Is This the End for the Bedtime Story?

The nighttime ritual seems to be fading fast, as activities and screens compete for family time. Here's how to make it happen.

Well, this is depressing: A survey from British retailer Littlewoods, reported in The Daily Mail, found that one-third of kids don’t get a story before bed at night. In fact, the average child gets a scant three stories a week, and only 64 percent of parents with kids under 7 read to them at all.

Why? A combination of factors is to blame. Half of the kids surveyed would rather watch TV, or play with toys or computer games than snuggle in for a story. Thirteen percent of parents say there’s just not enough time in the day, while 9 percent say they are just too stressed. In a sign of our times, 91 of parents said they were read to regularly as kids.

We get it: between school, jobs, homework, food prep, pets and extracurricular activities, bedtime always seems to arrive before you’ve had a chance to fit it all in. But if there’s one thing you should make time for in your day, reading is it. According to, a non-profit that promotes literacy, reading with your kids each day is the single most important thing parents can do to improve kids’ readiness for school.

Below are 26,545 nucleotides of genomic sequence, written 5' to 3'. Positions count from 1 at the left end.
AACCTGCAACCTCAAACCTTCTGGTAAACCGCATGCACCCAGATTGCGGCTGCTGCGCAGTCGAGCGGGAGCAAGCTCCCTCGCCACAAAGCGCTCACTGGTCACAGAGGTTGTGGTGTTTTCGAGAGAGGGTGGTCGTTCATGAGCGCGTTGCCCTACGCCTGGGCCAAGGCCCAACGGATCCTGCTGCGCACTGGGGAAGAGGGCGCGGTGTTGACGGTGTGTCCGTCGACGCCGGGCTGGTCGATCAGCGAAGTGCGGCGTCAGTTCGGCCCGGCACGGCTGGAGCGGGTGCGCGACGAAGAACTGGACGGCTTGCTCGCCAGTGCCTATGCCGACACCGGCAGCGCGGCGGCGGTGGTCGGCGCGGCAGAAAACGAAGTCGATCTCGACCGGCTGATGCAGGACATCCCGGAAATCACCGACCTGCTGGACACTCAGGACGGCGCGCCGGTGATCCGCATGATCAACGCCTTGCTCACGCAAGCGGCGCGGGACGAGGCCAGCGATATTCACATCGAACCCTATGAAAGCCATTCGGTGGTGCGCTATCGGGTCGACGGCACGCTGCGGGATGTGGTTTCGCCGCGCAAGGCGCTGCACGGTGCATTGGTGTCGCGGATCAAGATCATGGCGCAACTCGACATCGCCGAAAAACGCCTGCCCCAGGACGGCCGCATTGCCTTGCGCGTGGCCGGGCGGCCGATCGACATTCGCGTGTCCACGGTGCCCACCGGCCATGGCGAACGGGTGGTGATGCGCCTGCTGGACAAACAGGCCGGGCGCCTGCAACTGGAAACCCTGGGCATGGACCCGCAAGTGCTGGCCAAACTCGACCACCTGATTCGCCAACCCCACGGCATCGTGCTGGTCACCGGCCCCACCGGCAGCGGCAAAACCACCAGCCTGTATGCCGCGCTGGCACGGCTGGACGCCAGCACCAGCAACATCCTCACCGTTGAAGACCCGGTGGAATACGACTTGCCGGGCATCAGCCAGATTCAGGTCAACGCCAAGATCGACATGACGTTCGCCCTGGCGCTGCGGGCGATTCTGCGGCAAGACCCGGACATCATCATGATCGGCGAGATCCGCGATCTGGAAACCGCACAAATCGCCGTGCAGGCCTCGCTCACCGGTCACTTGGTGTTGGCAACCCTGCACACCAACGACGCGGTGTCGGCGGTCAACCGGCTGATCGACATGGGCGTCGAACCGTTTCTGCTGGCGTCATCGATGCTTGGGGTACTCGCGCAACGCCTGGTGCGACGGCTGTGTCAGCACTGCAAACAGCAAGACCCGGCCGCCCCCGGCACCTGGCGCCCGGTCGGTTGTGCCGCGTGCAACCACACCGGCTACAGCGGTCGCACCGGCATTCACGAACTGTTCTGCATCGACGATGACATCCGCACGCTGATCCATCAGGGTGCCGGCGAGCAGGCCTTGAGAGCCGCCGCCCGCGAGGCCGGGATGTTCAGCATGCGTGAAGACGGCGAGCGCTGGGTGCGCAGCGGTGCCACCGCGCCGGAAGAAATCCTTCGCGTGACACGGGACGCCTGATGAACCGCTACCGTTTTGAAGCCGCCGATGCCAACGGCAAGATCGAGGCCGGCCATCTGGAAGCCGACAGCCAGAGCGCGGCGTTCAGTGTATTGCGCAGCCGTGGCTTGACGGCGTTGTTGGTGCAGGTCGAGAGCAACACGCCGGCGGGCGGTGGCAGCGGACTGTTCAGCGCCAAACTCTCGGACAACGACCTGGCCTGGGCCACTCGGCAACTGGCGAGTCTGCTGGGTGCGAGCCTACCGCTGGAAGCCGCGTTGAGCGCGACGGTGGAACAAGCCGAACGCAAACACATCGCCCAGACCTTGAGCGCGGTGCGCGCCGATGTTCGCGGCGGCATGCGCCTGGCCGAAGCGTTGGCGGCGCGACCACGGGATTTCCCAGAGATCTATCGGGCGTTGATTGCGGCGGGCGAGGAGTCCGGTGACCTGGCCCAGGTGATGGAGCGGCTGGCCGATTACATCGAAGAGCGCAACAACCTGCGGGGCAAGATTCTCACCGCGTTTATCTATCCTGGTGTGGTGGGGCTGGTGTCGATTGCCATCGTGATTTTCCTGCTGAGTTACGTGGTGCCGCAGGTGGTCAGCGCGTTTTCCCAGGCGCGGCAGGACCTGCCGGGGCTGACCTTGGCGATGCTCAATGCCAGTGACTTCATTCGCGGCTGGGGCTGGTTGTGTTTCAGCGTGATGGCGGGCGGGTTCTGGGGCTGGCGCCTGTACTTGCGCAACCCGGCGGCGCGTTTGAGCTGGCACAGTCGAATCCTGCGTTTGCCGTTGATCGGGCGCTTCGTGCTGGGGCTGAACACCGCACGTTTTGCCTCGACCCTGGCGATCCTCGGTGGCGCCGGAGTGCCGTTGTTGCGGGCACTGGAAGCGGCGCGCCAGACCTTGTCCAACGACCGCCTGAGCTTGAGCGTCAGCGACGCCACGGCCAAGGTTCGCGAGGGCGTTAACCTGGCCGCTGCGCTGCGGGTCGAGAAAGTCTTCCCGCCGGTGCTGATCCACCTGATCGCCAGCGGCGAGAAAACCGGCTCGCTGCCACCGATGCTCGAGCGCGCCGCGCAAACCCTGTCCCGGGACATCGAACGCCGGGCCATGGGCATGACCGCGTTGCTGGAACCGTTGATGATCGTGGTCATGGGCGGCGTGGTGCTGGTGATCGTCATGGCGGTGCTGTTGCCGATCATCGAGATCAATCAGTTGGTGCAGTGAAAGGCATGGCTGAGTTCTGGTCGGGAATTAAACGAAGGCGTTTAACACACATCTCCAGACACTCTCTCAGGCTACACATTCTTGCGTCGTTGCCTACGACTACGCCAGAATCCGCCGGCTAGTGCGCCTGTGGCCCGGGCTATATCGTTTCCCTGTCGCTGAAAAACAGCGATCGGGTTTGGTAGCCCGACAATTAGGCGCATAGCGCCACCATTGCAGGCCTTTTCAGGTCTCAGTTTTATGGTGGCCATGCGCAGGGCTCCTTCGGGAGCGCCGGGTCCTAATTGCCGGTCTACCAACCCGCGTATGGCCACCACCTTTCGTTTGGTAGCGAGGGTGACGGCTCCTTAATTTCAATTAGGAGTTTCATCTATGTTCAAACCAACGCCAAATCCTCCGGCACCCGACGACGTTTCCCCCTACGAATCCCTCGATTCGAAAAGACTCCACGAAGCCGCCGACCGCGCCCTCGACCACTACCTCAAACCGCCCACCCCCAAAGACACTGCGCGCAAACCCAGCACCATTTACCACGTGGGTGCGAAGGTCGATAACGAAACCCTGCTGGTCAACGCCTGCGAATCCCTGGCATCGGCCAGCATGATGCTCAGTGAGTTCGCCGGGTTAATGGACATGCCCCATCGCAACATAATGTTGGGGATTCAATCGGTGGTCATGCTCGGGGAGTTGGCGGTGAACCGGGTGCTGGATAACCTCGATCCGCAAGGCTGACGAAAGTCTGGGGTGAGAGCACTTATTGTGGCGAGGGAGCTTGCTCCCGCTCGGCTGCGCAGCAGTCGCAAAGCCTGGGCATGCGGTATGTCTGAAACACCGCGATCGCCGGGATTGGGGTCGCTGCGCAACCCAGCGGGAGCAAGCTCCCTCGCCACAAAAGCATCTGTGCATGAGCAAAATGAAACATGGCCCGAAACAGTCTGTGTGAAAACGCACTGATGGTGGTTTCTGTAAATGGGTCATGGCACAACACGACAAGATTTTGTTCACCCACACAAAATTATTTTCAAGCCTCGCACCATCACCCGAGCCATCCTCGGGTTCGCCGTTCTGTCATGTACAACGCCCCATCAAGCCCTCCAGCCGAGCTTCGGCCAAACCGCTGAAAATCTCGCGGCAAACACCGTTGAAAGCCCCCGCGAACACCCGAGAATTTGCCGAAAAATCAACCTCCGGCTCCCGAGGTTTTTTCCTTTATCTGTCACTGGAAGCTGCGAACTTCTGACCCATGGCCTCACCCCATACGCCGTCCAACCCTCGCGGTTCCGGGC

If you’re one of the one-third not making it happen, don’t beat yourself up, but do try some of these ideas for fitting it in:

Behold the calming power of books. You say you don’t have time, but incorporating books into a nighttime routine is much more sleep-inducing than, say, video games. The time you save getting your kids settled down is most likely worth the 15 minutes you’d spend on books anyway.

Create a cozy spot. Reading can be a way to calm yourself down too. Designate a soothing spot like bed or a bean bag chair, take a deep breath, and try to block out everything else for just a bit.

Delegate. If you’ve got an older kid who’s coming into her own reading-wise, let her read to a younger sib. It totally counts as book time for both -- and leaves you free to tackle the dishes.

Do it halfway. If reading every night feels too daunting, remember that something is better than nothing. Aim to read every other night, or just on weekends when bedtimes can be a bit later.

Go for audiobooks. If all else fails (or as a way to get extra reading minutes in), audiobooks totally count as reading, and can be played when you’re running around the car or as your kid’s falling asleep.

Mom of two Sasha Emmons is a writer and editor. Follow her on Twitter and Google+.

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